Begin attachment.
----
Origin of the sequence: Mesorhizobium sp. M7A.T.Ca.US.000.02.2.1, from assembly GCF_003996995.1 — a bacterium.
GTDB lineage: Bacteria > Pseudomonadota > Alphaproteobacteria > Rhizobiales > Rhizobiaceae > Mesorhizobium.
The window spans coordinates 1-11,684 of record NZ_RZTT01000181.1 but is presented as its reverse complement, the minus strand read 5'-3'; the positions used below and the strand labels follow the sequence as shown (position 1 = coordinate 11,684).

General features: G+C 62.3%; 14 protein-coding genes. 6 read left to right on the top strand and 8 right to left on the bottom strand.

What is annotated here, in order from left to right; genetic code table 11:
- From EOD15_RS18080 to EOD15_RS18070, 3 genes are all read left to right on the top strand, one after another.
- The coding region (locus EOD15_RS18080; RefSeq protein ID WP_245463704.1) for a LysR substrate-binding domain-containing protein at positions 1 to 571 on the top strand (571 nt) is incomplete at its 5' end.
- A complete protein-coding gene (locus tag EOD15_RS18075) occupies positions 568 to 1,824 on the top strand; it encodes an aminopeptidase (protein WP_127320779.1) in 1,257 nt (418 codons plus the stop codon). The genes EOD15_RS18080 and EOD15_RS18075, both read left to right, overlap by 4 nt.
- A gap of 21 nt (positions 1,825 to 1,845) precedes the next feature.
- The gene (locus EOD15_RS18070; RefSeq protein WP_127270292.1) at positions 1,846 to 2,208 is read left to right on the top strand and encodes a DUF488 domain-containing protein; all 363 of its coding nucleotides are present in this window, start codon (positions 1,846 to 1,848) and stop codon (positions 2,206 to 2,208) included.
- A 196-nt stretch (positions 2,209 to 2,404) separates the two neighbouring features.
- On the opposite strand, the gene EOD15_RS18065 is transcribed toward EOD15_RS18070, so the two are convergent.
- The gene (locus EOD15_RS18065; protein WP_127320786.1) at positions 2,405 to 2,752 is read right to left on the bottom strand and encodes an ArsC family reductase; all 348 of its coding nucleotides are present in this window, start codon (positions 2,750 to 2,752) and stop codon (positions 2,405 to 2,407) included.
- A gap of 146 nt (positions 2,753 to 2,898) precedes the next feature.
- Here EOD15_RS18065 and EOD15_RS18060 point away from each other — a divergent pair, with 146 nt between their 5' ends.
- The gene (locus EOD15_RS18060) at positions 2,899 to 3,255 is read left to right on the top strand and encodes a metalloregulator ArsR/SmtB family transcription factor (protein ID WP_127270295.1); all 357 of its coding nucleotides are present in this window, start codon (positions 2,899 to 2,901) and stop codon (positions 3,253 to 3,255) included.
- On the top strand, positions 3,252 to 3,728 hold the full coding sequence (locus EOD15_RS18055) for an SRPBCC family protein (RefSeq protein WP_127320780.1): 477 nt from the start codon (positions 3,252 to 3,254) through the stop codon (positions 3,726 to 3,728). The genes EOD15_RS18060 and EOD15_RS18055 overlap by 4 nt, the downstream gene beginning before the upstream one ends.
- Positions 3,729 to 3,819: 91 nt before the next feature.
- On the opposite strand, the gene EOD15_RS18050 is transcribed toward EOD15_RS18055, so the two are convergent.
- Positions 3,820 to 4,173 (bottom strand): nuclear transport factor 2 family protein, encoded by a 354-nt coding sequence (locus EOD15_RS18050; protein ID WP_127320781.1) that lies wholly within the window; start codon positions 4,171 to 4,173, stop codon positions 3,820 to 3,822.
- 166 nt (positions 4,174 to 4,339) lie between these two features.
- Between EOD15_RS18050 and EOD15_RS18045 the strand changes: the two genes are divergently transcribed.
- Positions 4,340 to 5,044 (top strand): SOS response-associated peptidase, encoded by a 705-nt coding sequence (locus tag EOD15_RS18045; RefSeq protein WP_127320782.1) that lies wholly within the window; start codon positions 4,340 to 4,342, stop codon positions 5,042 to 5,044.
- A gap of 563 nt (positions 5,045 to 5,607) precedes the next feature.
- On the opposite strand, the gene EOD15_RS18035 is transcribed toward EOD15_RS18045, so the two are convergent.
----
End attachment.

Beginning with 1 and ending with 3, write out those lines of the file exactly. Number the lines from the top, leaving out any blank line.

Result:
Origin of the sequence: Mesorhizobium sp. M7A.T.Ca.US.000.02.2.1, from assembly GCF_003996995.1 — a bacterium.
GTDB lineage: Bacteria > Pseudomonadota > Alphaproteobacteria > Rhizobiales > Rhizobiaceae > Mesorhizobium.
The window spans coordinates 1-11,684 of record NZ_RZTT01000181.1 but is presented as its reverse complement, the minus strand read 5'-3'; the positions used below and the strand labels follow the sequence as shown (position 1 = coordinate 11,684).